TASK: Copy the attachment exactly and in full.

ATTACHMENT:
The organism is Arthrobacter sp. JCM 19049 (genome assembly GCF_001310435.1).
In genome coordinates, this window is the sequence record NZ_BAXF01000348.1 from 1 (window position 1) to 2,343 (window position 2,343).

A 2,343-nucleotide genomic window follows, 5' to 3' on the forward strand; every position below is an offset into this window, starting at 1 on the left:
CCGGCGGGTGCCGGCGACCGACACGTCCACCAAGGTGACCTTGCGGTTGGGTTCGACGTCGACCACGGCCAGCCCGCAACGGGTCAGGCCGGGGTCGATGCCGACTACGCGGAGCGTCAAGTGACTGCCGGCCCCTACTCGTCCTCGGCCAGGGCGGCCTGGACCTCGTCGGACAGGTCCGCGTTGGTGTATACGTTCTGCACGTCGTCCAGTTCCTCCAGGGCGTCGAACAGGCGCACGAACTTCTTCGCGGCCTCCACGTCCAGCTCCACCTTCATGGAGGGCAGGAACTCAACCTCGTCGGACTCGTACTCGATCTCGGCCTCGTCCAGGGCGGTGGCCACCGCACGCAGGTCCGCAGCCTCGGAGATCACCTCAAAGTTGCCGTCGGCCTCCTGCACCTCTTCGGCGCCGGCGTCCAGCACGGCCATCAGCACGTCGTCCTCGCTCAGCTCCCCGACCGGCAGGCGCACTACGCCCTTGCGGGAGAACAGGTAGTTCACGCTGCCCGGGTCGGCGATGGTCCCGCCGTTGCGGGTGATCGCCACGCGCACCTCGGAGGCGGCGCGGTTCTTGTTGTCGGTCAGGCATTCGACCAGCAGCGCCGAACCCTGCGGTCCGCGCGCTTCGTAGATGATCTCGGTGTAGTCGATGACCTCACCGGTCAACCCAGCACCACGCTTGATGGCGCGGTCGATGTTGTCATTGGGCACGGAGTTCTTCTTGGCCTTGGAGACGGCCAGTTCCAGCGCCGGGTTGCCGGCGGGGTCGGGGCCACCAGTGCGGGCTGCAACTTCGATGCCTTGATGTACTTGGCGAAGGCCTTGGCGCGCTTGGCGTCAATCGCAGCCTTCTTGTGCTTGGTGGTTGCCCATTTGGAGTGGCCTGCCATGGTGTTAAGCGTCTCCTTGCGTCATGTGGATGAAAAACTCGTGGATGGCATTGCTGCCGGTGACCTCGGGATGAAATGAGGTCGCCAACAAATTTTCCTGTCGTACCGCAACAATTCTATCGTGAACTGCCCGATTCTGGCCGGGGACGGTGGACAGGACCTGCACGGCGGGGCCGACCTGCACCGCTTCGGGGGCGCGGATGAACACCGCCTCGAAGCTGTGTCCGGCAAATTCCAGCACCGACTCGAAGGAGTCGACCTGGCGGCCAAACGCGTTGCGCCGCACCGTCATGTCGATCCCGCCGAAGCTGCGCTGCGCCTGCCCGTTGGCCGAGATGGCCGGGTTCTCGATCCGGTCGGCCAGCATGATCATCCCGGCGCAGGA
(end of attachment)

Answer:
The organism is Arthrobacter sp. JCM 19049 (genome assembly GCF_001310435.1).
In genome coordinates, this window is the sequence record NZ_BAXF01000348.1 from 1 (window position 1) to 2,343 (window position 2,343).

A 2,343-nucleotide genomic window follows, 5' to 3' on the forward strand; every position below is an offset into this window, starting at 1 on the left:
CCGGCGGGTGCCGGCGACCGACACGTCCACCAAGGTGACCTTGCGGTTGGGTTCGACGTCGACCACGGCCAGCCCGCAACGGGTCAGGCCGGGGTCGATGCCGACTACGCGGAGCGTCAAGTGACTGCCGGCCCCTACTCGTCCTCGGCCAGGGCGGCCTGGACCTCGTCGGACAGGTCCGCGTTGGTGTATACGTTCTGCACGTCGTCCAGTTCCTCCAGGGCGTCGAACAGGCGCACGAACTTCTTCGCGGCCTCCACGTCCAGCTCCACCTTCATGGAGGGCAGGAACTCAACCTCGTCGGACTCGTACTCGATCTCGGCCTCGTCCAGGGCGGTGGCCACCGCACGCAGGTCCGCAGCCTCGGAGATCACCTCAAAGTTGCCGTCGGCCTCCTGCACCTCTTCGGCGCCGGCGTCCAGCACGGCCATCAGCACGTCGTCCTCGCTCAGCTCCCCGACCGGCAGGCGCACTACGCCCTTGCGGGAGAACAGGTAGTTCACGCTGCCCGGGTCGGCGATGGTCCCGCCGTTGCGGGTGATCGCCACGCGCACCTCGGAGGCGGCGCGGTTCTTGTTGTCGGTCAGGCATTCGACCAGCAGCGCCGAACCCTGCGGTCCGCGCGCTTCGTAGATGATCTCGGTGTAGTCGATGACCTCACCGGTCAACCCAGCACCACGCTTGATGGCGCGGTCGATGTTGTCATTGGGCACGGAGTTCTTCTTGGCCTTGGAGACGGCCAGTTCCAGCGCCGGGTTGCCGGCGGGGTCGGGGCCACCAGTGCGGGCTGCAACTTCGATGCCTTGATGTACTTGGCGAAGGCCTTGGCGCGCTTGGCGTCAATCGCAGCCTTCTTGTGCTTGGTGGTTGCCCATTTGGAGTGGCCTGCCATGGTGTTAAGCGTCTCCTTGCGTCATGTGGATGAAAAACTCGTGGATGGCATTGCTGCCGGTGACCTCGGGATGAAATGAGGTCGCCAACAAATTTTCCTGTCGTACCGCAACAATTCTATCGTGAACTGCCCGATTCTGGCCGGGGACGGTGGACAGGACCTGCACGGCGGGGCCGACCTGCACCGCTTCGGGGGCGCGGATGAACACCGCCTCGAAGCTGTGTCCGGCAAATTCCAGCACCGACTCGAAGGAGTCGACCTGGCGGCCAAACGCGTTGCGCCGCACCGTCATGTCGATCCCGCCGAAGCTGCGCTGCGCCTGCCCGTTGGCCGAGATGGCCGGGTTCTCGATCCGGTCGGCCAGCATGATCATCCCGGCGCAGGA